30/06/2017 2:35 AM AEST

Fake Melania Trump Dreams Of Day She’ll Retire Role As Donald's Wife On 'Colbert'

CBS Photo Archive via Getty Images

Laura Benanti was “Daniel Day-Lewis-ing” (her words) a Melania Trump impersonation among Stephen Colbert’s staff when her husband jokingly told her something to the effect of, “I don’t like this, this is scaring me.”

The Tony Award-winning actress had only had hours to whip together a Melania character. She woke up one morning in Delaware to “a flurry of emails and calls” from “The Late Show” asking her to appear that night. The task would be to parody the Republican convention speech the future first lady had apparently just plagiarized from Michelle Obama, then the current first lady.

Her impersonation developed over the course of a train ride between Wilmington and New York City. Benanti sat next to a stranger on the train. “I was practicing and trying to get her mannerisms down,” said Benanti to HuffPost over a phone conversation. “And I’m pretty sure that guy thought I was going to murder her.”

Earlier in 2016, Benanti had appeared on the show to promote the play “She Loves Me.” During the appearance, Colbert presented side-by-side photos of Benanti and Melania to highlight the similarities in their appearance. When the show wanted to do their Melania sketch in a pinch, Benanti became entrusted with the role.

“I had such a short amount of time to work up the impression, that basically I just stayed in character for the four hours that I was at Colbert,” said Benanti. “I’m sure everyone was like, calm down, but you know, it’s not a lot of time to prepare something.”

The video ended up becoming the first political sketch to go extremely viral for “The Late Show,” garnering over 9.3 million views on YouTube alone to date. The segment was so good that it essentially became a cornerstone for the success the show has built over the last few months, with Colbert pivoting to focus heavily on Donald Trump.

For Benanti, the original and subsequent impersonations have greatly elevated her profile and are now helping her fulfill a goal of getting more comedic acting opportunities.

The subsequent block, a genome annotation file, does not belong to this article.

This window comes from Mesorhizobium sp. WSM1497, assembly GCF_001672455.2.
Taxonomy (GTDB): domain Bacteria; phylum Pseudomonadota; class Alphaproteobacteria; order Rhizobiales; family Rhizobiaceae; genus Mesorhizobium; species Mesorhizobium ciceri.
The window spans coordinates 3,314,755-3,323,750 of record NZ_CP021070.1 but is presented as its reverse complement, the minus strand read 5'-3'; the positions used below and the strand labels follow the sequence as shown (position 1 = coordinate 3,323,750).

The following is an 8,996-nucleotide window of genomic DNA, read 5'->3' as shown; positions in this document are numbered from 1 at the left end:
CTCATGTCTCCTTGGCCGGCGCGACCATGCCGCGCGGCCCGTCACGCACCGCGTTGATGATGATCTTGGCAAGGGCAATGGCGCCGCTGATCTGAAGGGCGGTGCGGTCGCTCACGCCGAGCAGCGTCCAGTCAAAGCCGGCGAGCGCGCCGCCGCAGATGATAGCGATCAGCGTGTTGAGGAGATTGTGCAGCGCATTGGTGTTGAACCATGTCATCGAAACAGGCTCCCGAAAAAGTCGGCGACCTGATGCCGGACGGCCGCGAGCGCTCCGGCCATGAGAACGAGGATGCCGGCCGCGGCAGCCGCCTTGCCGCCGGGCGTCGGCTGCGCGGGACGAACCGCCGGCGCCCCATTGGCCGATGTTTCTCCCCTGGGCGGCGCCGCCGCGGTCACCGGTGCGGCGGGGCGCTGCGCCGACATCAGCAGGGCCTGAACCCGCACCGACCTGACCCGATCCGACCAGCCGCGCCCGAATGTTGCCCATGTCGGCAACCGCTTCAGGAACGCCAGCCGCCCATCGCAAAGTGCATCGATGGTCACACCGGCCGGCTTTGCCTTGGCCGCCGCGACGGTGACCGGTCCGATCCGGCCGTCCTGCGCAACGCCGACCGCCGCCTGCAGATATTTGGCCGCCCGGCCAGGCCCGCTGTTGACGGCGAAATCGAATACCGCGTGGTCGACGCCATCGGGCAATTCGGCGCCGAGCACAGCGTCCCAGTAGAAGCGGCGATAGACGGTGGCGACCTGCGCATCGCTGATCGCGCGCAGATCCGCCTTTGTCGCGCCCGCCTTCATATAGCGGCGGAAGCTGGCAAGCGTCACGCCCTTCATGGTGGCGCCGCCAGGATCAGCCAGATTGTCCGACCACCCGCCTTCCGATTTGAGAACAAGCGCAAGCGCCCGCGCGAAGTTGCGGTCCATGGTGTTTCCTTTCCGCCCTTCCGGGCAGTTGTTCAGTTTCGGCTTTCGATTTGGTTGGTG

But despite the success, Benanti wants this role to end as soon as possible.

“The best day of my life will be the last impression,” said Benanti about dreaming of the day the Trump family leaves the White House. “Where Melania can break free, and we are breaking free. That will be the happiest I have ever been.” Other than ― “my wedding to my husband and the birth of my daughter” ― of course.

“I would much prefer the good of our nation over my impersonation.” 

John Lamparski via Getty Images
Laura Benanti at the 62nd Annual Drama Desk Nominations on April 27, 2017.

Benanti is no fan of Donald Trump.

“I’ve always thought of him as sort of a brash egomaniacal loud mouth with a show that people inexplicably watched,” said Benanti. “I didn’t think much of him [before the election]. And I mean that in both ways.”

She’s particularly frustrated by the hypocrisy. “Everyone complaining about celebrities or actors or whomever telling them how they should live their lives, I mean, that’s who was elected,” said Benanti.

Of course, the actress is not parodying Donald. She’s playing Melania. Benanti wrestles with that distinction.

“I think [Melania is] a beautiful woman, she speaks five languages and I don’t think she ever thought she would be a first lady,” explained Benanti. “I don’t want to come after her or Baron. I don’t want it to be a nasty impression. I want to make fun of him. And I can’t do a Donald Trump impression, so that’s my sort of angle.”

As the impersonation has evolved ― and Melania became the First Lady ― Benanti refined the angle into something relatable to the similarly scared and angry country.

“My take on it subsequently has been that we’re essentially all his reluctant wife now,” said Benanti. “Like, we are all reluctantly married to Donald Trump. So, we have to ― for the most part ― make the best of it and figure out how to hashtag resist.”

Benanti loves “The Late Show” team and has no interest in quitting the role. Colbert has great ratings. The impersonation has opened new doors for her professionally. But being in this position is still, inherently, a bad situation. And she’d like to break free.

“We’re all reluctantly married to him now,” she reiterated.  


Watch the original sketch below: